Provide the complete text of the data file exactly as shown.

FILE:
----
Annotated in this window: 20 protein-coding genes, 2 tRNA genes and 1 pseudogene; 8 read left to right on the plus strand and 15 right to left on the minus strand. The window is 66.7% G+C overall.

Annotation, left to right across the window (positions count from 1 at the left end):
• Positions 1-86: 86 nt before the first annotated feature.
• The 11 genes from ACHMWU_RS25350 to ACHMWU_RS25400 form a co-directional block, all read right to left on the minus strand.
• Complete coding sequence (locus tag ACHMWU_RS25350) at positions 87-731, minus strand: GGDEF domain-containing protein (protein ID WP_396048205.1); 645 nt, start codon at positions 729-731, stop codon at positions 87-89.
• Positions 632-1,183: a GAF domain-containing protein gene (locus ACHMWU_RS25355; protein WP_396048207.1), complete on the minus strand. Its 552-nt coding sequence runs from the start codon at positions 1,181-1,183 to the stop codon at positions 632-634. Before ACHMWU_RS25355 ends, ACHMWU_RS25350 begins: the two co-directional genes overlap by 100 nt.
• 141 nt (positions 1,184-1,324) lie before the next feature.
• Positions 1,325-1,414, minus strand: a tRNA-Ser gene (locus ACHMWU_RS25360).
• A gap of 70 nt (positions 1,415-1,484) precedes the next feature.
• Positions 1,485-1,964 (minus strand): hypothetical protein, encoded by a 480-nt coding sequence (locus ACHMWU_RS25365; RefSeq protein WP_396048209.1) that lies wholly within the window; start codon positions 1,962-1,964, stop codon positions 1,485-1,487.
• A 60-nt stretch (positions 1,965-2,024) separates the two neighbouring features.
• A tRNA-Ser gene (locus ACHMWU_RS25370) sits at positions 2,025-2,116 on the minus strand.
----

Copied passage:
Annotated in this window: 20 protein-coding genes, 2 tRNA genes and 1 pseudogene; 8 read left to right on the plus strand and 15 right to left on the minus strand. The window is 66.7% G+C overall.

Annotation, left to right across the window (positions count from 1 at the left end):
• Positions 1-86: 86 nt before the first annotated feature.
• The 11 genes from ACHMWU_RS25350 to ACHMWU_RS25400 form a co-directional block, all read right to left on the minus strand.
• Complete coding sequence (locus tag ACHMWU_RS25350) at positions 87-731, minus strand: GGDEF domain-containing protein (protein ID WP_396048205.1); 645 nt, start codon at positions 729-731, stop codon at positions 87-89.
• Positions 632-1,183: a GAF domain-containing protein gene (locus ACHMWU_RS25355; protein WP_396048207.1), complete on the minus strand. Its 552-nt coding sequence runs from the start codon at positions 1,181-1,183 to the stop codon at positions 632-634. Before ACHMWU_RS25355 ends, ACHMWU_RS25350 begins: the two co-directional genes overlap by 100 nt.
• 141 nt (positions 1,184-1,324) lie before the next feature.
• Positions 1,325-1,414, minus strand: a tRNA-Ser gene (locus ACHMWU_RS25360).
• A gap of 70 nt (positions 1,415-1,484) precedes the next feature.
• Positions 1,485-1,964 (minus strand): hypothetical protein, encoded by a 480-nt coding sequence (locus ACHMWU_RS25365; RefSeq protein WP_396048209.1) that lies wholly within the window; start codon positions 1,962-1,964, stop codon positions 1,485-1,487.
• A 60-nt stretch (positions 1,965-2,024) separates the two neighbouring features.
• A tRNA-Ser gene (locus ACHMWU_RS25370) sits at positions 2,025-2,116 on the minus strand.